By Donella Meadows
–October 26, 1995–
“In the administration of the forest reserves it must be clearly borne in mind that all land is to be devoted to its most productive use for the permanent good of the whole people, and not for the temporary benefit of individuals or companies.”
So declared Gifford Pinchot when he founded the U.S. Forest Service in 1905. Pinchot saw the national forests as places to grow lumber, paper, jobs, and profits. He was passionately concerned that the forests be used “in a thoroughly prompt and businesslike manner,” but also sustainably, so their products would benefit America not just for a generation, but forever.
For decades the Forest Service has carried out that mandate. Countless kids who loved the woods have grown up to work as managers of national forests. Wood products have flowed unceasingly, and the forests are still there. But guardians of great treasure are always subject to great temptation. If you are a timber company you see the average tree as a standing $500 bill (or in the old growth forests a standing $5000 bill). So waves of greed have swept over the national forests, especially in the last 15 years.
The U.S. Forest Service oversees 156 national forests totaling 191 million acres, about one in five of the forested acres of the nation. These lands are crisscrossed by 369,000 miles of logging roads (eight times the length of the interstate highway system). They yield about twelve percent of the nation’s timber at a net loss — yes, loss — of $200 million to $500 million a year.
There is a loss because the Forest Service essentially gives away those $500 and $5000 bills. It spends more to prepare timber sales, build logging roads, and monitor cuts than it charges the companies that do the cutting. Money is not the only thing that is being lost. So are soils, waters, and future productivity. Sometimes faster, sometimes slower, more in some parts of the country than in others, the forests are being mined. It is exactly what Pinchot dreaded.
The Tongass National Forest, which covers 80 percent of Alaska’s panhandle, sells more timber and loses more money than any other. Half of its giant trees, which took centuries to grow, have been cut since 1950. Congressional friends have given two large companies monopoly access to wood coming out of the Tongass at the ridiculous price of $1.48 per thousand board feet. Those same Congressional friends are now agitating to increase the cut in the Tongass.
Until the recent spotted owl interventions, the cutting rate in the national forests of Washington and Oregon was 70% higher than the rate of regrowth. Steep slopes were shaved bald, their soils running down to clog salmon streams.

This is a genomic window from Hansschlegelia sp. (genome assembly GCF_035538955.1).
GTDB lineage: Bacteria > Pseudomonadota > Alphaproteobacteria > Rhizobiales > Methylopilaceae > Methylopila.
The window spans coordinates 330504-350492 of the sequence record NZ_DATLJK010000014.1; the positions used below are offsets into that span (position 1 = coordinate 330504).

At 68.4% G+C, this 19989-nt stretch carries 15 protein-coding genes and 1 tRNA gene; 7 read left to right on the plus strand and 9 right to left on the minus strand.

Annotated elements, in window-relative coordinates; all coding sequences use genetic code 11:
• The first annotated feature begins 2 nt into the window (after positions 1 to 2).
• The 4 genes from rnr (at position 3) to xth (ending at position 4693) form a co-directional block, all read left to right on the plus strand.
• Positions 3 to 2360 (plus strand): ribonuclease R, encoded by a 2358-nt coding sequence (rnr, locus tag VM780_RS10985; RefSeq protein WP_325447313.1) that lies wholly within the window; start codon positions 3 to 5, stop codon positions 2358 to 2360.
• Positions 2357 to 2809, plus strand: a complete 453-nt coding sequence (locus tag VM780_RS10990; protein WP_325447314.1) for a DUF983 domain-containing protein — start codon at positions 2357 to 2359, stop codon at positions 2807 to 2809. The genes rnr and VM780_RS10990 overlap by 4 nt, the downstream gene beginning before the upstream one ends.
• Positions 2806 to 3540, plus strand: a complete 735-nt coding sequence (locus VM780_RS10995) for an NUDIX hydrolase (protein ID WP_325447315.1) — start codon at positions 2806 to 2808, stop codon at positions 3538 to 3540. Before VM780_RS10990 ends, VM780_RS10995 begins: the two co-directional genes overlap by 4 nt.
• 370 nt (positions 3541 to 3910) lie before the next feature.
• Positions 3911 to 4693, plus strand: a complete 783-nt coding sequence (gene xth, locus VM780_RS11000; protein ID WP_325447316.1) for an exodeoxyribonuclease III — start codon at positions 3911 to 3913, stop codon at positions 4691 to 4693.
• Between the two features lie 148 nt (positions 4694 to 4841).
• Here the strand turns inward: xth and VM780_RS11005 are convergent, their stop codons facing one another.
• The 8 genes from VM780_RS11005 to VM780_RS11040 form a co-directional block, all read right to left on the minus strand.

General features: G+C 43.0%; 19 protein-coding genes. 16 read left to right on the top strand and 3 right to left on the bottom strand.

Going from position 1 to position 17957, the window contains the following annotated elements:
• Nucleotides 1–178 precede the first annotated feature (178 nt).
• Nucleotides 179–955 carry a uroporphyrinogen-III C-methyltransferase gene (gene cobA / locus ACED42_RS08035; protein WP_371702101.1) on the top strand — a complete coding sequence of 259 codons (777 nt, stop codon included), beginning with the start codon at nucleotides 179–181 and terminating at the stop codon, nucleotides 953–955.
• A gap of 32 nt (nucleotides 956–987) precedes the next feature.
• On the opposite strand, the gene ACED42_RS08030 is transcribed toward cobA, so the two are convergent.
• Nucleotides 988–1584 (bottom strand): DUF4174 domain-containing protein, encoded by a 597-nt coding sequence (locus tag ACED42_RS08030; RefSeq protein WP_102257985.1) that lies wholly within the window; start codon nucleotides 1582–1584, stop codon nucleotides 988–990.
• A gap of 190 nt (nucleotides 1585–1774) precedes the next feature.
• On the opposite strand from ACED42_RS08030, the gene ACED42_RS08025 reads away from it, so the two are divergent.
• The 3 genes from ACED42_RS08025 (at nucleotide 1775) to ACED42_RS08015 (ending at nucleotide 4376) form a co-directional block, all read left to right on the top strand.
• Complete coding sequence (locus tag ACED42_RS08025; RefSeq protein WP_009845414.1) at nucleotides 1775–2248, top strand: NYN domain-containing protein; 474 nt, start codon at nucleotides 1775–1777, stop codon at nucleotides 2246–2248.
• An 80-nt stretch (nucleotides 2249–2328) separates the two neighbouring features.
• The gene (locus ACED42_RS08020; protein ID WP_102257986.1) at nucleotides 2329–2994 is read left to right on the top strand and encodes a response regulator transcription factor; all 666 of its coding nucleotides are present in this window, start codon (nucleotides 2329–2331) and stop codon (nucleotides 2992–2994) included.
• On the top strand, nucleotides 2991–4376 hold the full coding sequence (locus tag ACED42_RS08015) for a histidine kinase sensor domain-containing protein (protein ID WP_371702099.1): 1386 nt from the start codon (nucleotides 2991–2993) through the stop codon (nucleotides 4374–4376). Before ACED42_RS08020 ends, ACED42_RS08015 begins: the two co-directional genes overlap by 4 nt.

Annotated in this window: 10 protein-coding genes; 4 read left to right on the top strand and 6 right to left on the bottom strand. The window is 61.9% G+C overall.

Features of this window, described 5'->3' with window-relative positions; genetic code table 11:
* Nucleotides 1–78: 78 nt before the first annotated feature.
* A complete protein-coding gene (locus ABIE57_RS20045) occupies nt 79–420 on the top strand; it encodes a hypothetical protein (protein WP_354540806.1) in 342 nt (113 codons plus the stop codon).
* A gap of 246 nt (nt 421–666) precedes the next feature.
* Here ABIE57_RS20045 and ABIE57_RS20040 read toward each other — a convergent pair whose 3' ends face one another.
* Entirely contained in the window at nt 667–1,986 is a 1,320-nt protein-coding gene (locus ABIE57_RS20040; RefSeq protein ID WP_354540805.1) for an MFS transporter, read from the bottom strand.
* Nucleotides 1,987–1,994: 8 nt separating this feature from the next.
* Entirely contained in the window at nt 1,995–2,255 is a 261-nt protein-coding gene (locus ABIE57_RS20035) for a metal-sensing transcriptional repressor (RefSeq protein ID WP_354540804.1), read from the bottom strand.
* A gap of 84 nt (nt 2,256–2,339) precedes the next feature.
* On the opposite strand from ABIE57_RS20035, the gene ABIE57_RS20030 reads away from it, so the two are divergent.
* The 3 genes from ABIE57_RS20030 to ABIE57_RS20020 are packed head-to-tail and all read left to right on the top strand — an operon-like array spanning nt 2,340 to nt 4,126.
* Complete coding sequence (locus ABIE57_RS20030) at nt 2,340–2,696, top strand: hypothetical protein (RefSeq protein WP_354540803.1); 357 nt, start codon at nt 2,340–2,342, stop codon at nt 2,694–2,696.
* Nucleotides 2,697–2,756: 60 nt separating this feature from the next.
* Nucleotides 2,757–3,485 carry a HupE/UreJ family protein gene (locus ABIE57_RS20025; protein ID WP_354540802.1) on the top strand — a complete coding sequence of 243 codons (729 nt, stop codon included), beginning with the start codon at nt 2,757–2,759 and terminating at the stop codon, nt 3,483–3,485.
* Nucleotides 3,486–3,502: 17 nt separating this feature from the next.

To justify increased cuts, the managers of the Kootenai National Forest in Montana exaggerated its acreage of commercial timber by 40 percent and under-reported its clearcuts by a factor of five. When forest officials were finally forced to reduce timber sales, they blamed the cutbacks on requirements to protect grizzly bear.
Kaibab Industries in Arizona “accidentally” logged 1300 trees on national land, illegally producing 200,000 board feet of lumber. It also made only 25-35 percent of the road improvements the Forest Service had paid it for.
In 1992 Rep. George Miller (D-Cal.) released a report citing management problems in 16 national forests in the Pacific Northwest and California. Said Miller: “In spite of repeated assurances by the Forest Service, the forests we’ve cut down are not growing back. The Forest Service does not check whether new saplings are growing after they are three years old, they do not check forest inventories against actual on-the-ground surveys, and they have not stopped cutting in forest areas that they know will not grow back.”
“Get out the cut” has been the Forest Service obsession since Ronald Reagan appointed a timber company executive as its head in 1981. Some regional administrators were sickened at the looting of the forest, objected, and were transferred or fired. The Clinton administration made a start in cleaning up the corruption by appointing Jack Ward Thomas, a biologist, to head the Service. Since then Clinton has melted under the heat of logging companies and their friends on both sides of the aisle in Congress.
Last spring Congress wrote and Clinton signed the infamous “logging without laws” rider, opening the national forests to a 30-month “emergency” cut to “salvage” dead or dying trees. The rider waived laws that protect streams and wildlife, forbade citizen suits, and could cost taxpayers over $1 billion. The rider permits cutting 400 million board feet of live, green, old growth forests, overriding Clinton’s own logging plan for the Pacific Northwest. This has kindled an outburst of frustrated citizen demonstrations — the very divisiveness Clinton went to Seattle to stop.
On September 21 of this year a memo from Washington arrived in regional Forest Service offices, telling them how to handle the rush of salvage timber sales. “Take advantage of assistance offered by the timber industry,” it said. “They have indicated they are more than willing to make suggestions, go in the field with your people, and provide input which will help achieve our objectives.”
Says Ernie Nunn, former Montana Forest Service supervisor, “I can tell you how I would read that when it came to me. It’s a license to steal.”
Says John Gatchell of the Montana Wilderness Association, “It amounts to an admission that the public no longer has national forests — the timber industry does.”
We can imagine what Gifford Pinchot would say, but no one seems to care.
(Several of the statistics and quotations above were taken from recent issues of High Country News, published in Paonia, Colorado, one of the best ways to keep informed on the management of public lands in the West.)
Copyright Sustainability Institute 1995